|Year : 2022 | Volume
| Issue : 1 | Page : 30-32
Electrocardiographic evolution of heart block in lyme carditis
Lubka B Ilieva, Essam Saad, Marc Iskandar, Peter A Brady
Advocate Illinois Masonic Medical Center, Chicago, Illinois, USA
|Date of Submission||08-Dec-2021|
|Date of Decision||17-Feb-2022|
|Date of Acceptance||24-Mar-2022|
|Date of Web Publication||12-Apr-2022|
Dr. Lubka B Ilieva
Do, 202 W. Hill St, Apt 3407, Chicago, Illinois
Source of Support: None, Conflict of Interest: None
A 23-year-old male presented with dizziness and weakness and reported travel to a tick-prevalent region 1 month prior. Initial electrocardiogram showed a high-grade atrioventricular block with narrow-complex escape rhythm, which progressed to a complete heart block with a wide-complex escape the next day. Resolution of the heart block was documented at follow-up after treatment with appropriate antibiotic therapy. Heart block in Lyme carditis is more commonly reported to be supra-Hisian, manifesting as a narrow-complex escape rhythm. Infra-Hisian block is rare, which manifests as a wide-complex escape rhythm, and may occasionally require permanent pacemaker implantation.
Keywords: Lyme carditis, high-grade atrioventricular block, supra-Hisian, infra-Hisian
|How to cite this article:|
Ilieva LB, Saad E, Iskandar M, Brady PA. Electrocardiographic evolution of heart block in lyme carditis. Ann Clin Cardiol 2022;4:30-2
|How to cite this URL:|
Ilieva LB, Saad E, Iskandar M, Brady PA. Electrocardiographic evolution of heart block in lyme carditis. Ann Clin Cardiol [serial online] 2022 [cited 2023 Mar 24];4:30-2. Available from: http://www.onlineacc.org/text.asp?2022/4/1/30/349445
| Introduction|| |
Lyme carditis is a tick-borne illness leading to transient myocardial inflammation, causing varying degrees of atrioventricular block (AVB). Precise identification of the degree of AVB requires a high index of clinical suspicion and understanding of the pathophysiology to treat this reversible disease.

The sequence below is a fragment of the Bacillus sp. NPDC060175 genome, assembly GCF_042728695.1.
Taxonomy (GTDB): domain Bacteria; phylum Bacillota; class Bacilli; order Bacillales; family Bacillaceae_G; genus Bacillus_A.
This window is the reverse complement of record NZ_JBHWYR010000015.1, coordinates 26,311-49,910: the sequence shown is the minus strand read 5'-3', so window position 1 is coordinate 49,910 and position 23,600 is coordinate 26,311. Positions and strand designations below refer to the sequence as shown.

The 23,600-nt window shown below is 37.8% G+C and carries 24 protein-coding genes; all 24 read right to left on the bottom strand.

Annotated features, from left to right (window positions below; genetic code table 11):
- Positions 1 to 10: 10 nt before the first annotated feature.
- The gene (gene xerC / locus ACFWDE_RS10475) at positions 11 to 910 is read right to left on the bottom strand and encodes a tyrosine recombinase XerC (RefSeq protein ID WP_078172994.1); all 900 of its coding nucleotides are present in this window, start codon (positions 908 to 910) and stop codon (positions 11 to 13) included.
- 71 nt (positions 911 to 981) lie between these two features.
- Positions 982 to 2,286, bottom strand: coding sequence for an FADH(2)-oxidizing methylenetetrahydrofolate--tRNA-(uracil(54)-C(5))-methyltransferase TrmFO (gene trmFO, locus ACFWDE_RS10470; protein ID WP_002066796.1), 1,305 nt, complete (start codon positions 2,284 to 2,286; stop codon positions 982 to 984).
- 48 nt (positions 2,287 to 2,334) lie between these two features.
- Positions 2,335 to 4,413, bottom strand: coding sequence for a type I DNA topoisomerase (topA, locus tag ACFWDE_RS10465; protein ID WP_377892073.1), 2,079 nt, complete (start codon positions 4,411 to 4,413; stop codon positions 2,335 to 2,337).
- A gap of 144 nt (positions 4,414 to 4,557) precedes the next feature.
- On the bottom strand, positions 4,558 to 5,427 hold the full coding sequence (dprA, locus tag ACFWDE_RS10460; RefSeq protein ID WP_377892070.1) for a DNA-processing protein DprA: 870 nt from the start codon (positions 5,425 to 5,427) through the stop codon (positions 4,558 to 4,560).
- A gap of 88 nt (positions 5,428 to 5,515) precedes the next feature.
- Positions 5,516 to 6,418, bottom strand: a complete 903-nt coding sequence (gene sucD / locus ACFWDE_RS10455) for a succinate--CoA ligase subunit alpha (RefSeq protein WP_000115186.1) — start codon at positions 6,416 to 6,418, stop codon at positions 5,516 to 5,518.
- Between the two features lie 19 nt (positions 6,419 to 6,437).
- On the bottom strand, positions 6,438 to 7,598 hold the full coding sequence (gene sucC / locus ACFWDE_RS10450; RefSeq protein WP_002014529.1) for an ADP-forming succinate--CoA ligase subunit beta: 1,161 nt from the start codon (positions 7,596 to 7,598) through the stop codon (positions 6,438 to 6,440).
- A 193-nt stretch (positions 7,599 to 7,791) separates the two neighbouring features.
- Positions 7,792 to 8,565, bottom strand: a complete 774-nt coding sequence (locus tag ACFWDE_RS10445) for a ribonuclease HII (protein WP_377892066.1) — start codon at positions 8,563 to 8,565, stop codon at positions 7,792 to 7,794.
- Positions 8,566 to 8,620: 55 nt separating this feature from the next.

| Case Report|| |
An otherwise healthy 23-year-old male presented with weakness and dizziness for 2 days. In addition, he reported camping in the rural areas of Minnesota and Buffalo, New York 1 month prior. He also noticed a rash that appeared on his left thigh about 2 weeks prior. Physical examination was remarkable for bradycardia of 44 beat/min and a rash on his left thigh [Figure 1]. Initial labs were significant for white blood cell count of 12.6 K/uL, and C-reactive protein elevated to 4.3 mg/L. Initial electrocardiogram (ECG) revealed high-grade AVB with a narrow-complex escape rhythm, suggestive of supra-Hisian involvement [Figure 2]. The patient was started on intravenous ceftriaxone. Transthoracic echocardiogram revealed a structurally normal heart. On day 2, Lyme antibody titer returned positive. As daily ECGs were acquired during his 6-day admission, we documented progression of the advanced AVB with narrow-complex escape rhythm to a complete heart block (CHB) with wide-complex escape rhythm the following day, raising concern for progression to infra-Hisian involvement [Figure 3]. As the patient remained stable and asymptomatic, temporary pacing was not required. On the 6th day of admission, ECG showed improvement of CHB to a first-degree AVB with a PR interval of 520 ms [Figure 4]. The patient was discharged home on oral doxycycline. At his follow-up in the clinic, a repeat ECG showed resolution of AV nodal conduction injury [Figure 5].
|Figure 2: Day 1: High-grade atrioventricular block with narrow, supra-Hisian escape|
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|Figure 3: Day 2: Complete heart block with progression to wide, infra-Hisian escape|
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|Figure 4: Day 5: Improvement to long 1st degree atrioventricular block, with PR interval 560 ms|
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| Discussion|| |